First, I don't know you camera set up. I am using FX1. So I don't know how you set up yours to capture.

Assuming your JVC is HDV, you should be able to capture native HDV in 2.0 through firewire. As far as capture is concerned, it is at near the same bit rate, if that is right word, as DV. So actually capturing the stream is not really a problem. Since you are capturing in Adobe, you will select a project format before you start, and of course that will enable the ability to capture your HDV material.

One thing bad about the capture utility in Premiere and Vegas as well is the lack of scene detection to break down files. I have experimented with a freeware program call HDVSplit which is available on the net. (Google it) The version I have is .70 or better, and it has most of early issues resolved. It has scene detection, breaking each scene into an individual file, and captures the HDV stream. I do not know how that works with you 24p projects, however, and whether whatever flags may be in the stream are preserved.

I am using a PCI express Video card, with 256 mg memory. Months ago, I got the impression that Premiere interacts with the video card to help with the rendering process. I can tell you with my HDV native editing, I get a pretty good performance. The hard part about editing in native HDV is the demand it places on the processor. My dual core AMD 3800+ on a fairly generic mother board works well enough form me. I get reasonalbe render and output times, similar to what I had in DV with a 1.7 Mghz chip on my older system. So I am happy with that.

Again, Cineform is a step up, in that it provides superior color and editing capabilities. Also, it is actually less processor intensive, so if you are not satisfied with HDV native editing, that is your next step. Remember the Aspect files will be about 3 times the size of HDV content, because each frame is rendered individually in the Cineform codec, giving you an .avi file, rather than a .m2t file.
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Old July 18th, 2006, 02:07 PM   #20
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more great info...

Thanks a lot for the response Chris.

Yes, I'll be using the JVC's HDV 24p option. I didn't know it (Pro2) didn't break up the files into scenes. Other than the work around you mentioned and/or Cineform, how would you digitize individual takes? Digitize, then stop after every take and then cue up the tape to the next scene? This is how it used to be done on the old Media 100 system...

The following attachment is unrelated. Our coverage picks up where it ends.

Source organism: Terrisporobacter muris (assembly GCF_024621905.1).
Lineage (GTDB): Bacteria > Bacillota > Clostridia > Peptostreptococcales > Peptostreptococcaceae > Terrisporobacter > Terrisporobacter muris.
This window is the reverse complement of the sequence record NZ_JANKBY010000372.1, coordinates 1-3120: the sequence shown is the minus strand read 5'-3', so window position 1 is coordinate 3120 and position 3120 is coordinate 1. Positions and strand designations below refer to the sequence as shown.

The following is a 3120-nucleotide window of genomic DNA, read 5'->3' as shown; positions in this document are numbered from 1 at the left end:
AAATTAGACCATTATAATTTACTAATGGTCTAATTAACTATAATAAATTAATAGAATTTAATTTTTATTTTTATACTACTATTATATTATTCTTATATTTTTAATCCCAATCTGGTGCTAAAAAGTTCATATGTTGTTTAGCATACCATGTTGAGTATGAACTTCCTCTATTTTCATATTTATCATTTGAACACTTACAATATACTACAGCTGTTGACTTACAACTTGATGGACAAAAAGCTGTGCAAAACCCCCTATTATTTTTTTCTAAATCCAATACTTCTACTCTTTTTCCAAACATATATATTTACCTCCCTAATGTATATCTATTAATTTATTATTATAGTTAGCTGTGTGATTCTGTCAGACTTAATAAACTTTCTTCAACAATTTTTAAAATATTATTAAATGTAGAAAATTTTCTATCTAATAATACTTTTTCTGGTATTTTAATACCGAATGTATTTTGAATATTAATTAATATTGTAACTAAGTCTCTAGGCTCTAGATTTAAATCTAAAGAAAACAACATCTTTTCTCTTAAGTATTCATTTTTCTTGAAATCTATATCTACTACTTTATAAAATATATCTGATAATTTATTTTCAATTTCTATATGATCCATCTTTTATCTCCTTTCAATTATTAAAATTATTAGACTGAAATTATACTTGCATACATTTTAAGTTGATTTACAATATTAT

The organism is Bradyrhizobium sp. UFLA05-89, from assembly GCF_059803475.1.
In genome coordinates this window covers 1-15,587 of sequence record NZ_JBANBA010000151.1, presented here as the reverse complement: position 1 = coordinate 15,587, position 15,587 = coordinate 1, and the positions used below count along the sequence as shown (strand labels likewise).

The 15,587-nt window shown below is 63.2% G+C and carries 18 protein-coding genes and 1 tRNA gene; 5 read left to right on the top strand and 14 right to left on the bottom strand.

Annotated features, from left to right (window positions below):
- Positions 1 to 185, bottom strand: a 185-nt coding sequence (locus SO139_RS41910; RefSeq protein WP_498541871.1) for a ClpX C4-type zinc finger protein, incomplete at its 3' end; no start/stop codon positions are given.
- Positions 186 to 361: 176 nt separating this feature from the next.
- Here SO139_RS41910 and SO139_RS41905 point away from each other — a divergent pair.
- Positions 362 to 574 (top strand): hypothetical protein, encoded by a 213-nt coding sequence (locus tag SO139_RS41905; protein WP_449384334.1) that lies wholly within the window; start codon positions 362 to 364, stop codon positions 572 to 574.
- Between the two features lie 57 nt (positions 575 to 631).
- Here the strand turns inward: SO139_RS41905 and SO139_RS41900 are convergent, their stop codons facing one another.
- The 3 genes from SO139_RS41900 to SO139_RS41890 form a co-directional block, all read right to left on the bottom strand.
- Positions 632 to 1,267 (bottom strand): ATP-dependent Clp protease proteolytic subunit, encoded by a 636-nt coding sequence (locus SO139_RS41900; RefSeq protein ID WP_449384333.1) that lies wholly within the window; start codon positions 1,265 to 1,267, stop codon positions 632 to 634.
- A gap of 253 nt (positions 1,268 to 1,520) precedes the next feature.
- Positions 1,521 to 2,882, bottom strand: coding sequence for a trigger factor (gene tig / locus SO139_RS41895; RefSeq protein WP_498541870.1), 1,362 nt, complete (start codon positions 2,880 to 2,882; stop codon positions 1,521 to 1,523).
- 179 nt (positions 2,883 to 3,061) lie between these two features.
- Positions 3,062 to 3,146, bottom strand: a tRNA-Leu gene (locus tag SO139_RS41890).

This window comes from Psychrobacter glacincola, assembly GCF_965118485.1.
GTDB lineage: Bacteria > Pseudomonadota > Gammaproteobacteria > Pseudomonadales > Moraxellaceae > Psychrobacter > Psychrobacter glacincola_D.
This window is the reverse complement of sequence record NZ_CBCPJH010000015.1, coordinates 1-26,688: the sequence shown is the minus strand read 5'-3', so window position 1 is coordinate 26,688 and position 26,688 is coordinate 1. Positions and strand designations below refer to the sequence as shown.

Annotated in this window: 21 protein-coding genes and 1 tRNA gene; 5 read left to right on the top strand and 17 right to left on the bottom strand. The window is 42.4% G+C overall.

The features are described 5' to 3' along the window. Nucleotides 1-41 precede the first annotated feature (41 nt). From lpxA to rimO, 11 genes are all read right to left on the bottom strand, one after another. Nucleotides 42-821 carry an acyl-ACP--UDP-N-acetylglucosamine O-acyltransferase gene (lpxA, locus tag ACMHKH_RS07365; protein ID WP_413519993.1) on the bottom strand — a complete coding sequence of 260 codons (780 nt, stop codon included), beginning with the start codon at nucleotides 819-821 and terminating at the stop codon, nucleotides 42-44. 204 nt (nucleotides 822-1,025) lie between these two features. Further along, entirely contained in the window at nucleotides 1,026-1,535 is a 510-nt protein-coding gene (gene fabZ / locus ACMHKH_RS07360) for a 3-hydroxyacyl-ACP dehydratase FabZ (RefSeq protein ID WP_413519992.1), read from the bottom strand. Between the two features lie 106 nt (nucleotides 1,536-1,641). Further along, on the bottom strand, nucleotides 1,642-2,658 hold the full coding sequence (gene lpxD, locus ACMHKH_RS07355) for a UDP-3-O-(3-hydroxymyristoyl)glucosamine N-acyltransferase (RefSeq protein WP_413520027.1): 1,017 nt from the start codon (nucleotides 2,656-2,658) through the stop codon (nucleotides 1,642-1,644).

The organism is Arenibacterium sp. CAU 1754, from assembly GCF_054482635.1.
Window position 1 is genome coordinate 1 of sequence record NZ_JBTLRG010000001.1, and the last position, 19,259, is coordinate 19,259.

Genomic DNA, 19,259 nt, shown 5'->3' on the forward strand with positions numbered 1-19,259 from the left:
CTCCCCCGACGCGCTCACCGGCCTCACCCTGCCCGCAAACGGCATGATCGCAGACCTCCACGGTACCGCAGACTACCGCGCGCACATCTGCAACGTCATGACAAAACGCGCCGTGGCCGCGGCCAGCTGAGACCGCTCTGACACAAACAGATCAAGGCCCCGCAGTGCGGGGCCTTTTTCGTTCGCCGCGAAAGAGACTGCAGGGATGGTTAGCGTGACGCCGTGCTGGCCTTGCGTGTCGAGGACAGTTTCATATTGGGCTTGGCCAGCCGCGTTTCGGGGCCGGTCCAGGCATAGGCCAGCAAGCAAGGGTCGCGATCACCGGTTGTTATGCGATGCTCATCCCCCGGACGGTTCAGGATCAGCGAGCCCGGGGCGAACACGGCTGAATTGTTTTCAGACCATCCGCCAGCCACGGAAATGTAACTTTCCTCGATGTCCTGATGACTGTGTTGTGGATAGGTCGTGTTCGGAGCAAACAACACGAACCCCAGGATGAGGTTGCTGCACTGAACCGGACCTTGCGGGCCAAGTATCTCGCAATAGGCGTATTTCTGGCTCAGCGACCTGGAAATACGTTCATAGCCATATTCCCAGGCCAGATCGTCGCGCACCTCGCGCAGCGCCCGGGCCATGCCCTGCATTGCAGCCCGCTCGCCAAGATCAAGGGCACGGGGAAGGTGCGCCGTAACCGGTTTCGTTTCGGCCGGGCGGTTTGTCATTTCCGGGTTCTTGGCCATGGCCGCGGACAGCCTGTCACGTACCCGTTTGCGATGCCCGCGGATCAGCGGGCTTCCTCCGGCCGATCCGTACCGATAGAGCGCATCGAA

I've heard many positives about using Cineform, but having just read today (including this thread) that there may be some real problems printing back down to tape/preparing for a film out, I'm a little leary about buying it.

Are there any problems w/ Pro 2 printing back down to tape (again assuming a HDV dump)?

Thanks again Chris,
john
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Old July 18th, 2006, 02:16 PM   #21
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Quote:
Originally Posted by John Vincent
Thanks a lot for the response Chris.

I've heard many positives about using Cineform, but having just read today (including this thread) that there may be some real problems printing back down to tape/preparing for a film out, I'm a little leary about buying it.

Are there any problems w/ Pro 2 printing back down to tape (again assuming a HDV dump)?

Thanks again Chris,
john
evilgeniusentertainment.com
The only way to handle individual takes is manually, inside PPro 2.0 using HDV, as you suggest, if you want them in individual files.

I've had no problem editing my to my finished project, rendering to a final HDV then printing to tape. I normally follow that process with DV, and continued to do it in HDV. Occasionally in DV I have just rendered a project from the timeline without doing a separte file, to print to tape directly, but I don't recall if I have tried that in HDV mode, or not. I do prefer to make a separte finished product file on the harddrive to render from, so I continue to do that.
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Old July 19th, 2006, 06:41 AM   #22
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Thanks again for the info Chris.

john